Anchorage School District v. M.P.

Summarized by:

  • Court: 9th Circuit Court of Appeals Archives
  • Area(s) of Law: Education Law
  • Date Filed: 07-19-2012
  • Case #: 10-36065
  • Judge(s)/Court Below: Circuit Judge Paez for the Court; Chief Judge Kozinski and District Judge Burns
  • Full Text Opinion

Under the Individuals with Disabilities Education Act, a “stay put” order does not excuse an educational agency’s failure to provide an updated Individualized Educational Program for an eligible student on a yearly basis.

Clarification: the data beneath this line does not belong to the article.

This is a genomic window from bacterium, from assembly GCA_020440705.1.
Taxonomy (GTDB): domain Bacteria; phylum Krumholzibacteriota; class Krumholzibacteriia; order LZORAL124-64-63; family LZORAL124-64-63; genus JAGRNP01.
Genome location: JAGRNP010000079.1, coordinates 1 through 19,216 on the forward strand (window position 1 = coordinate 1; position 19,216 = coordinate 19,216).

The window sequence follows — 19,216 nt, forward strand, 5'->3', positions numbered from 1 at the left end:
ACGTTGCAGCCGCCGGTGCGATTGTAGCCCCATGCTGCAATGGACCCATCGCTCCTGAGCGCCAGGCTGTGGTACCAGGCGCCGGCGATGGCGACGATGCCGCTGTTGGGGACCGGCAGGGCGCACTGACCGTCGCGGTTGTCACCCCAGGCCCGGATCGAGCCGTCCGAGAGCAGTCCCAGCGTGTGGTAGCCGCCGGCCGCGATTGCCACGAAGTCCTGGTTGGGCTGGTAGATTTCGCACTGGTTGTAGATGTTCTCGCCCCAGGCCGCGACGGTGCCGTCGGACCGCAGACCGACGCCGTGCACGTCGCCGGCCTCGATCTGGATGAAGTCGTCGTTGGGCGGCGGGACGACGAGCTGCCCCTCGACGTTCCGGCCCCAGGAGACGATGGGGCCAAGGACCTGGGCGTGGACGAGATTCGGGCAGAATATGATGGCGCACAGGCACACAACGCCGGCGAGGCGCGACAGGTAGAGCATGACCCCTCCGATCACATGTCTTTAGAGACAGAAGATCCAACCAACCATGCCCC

M.P. is a child enrolled in the Anchorage School District (“ASD”) who is eligible for special education and related services. M.P., through his parents, brought suit against ASD for failure to provide a free and appropriate public education (“FAPE”) after ASD used M.P.’s second-grade Individualized Education Program (“IEP”) for his third-grade year. The parties unsuccessfully attempted to revise the IEP, and M.P.’s parents identified portions to remain in “stay put,” which maintains the child’s then-current educational placement during the pendency of administrative proceedings. ASD postponed efforts for an updated IEP until the conclusion of the administrative proceedings. The district court held that ASD did not deny M.P. a FAPE because the lack of an updated IEP was mostly due to his “parents’ litigious approach.” The Ninth Circuit held that the “stay put” order did not excuse ASD from implementing a compliant IEP at the beginning of the school year. A “stay put” order means that the educational placement of the child cannot be changed. The educational placement of a child is not affected by updating the student's achievement and performance or establishing goals and objectives, so long as the setting for instruction is not significantly changed. The Court also held that an IEP developed for a second grader does not ensure educational benefits for a third grader; therefore ASD did not provide M.P. with a FAPE. Further, the Court held that M.P.’s parents were entitled to reimbursement for the private tutoring expenses, because ASD denied M.P. a FAPE and the alternative placement of the private tutor was proper under the Individuals with Disabilities Education Act. REVERSED in part and REMANDED.

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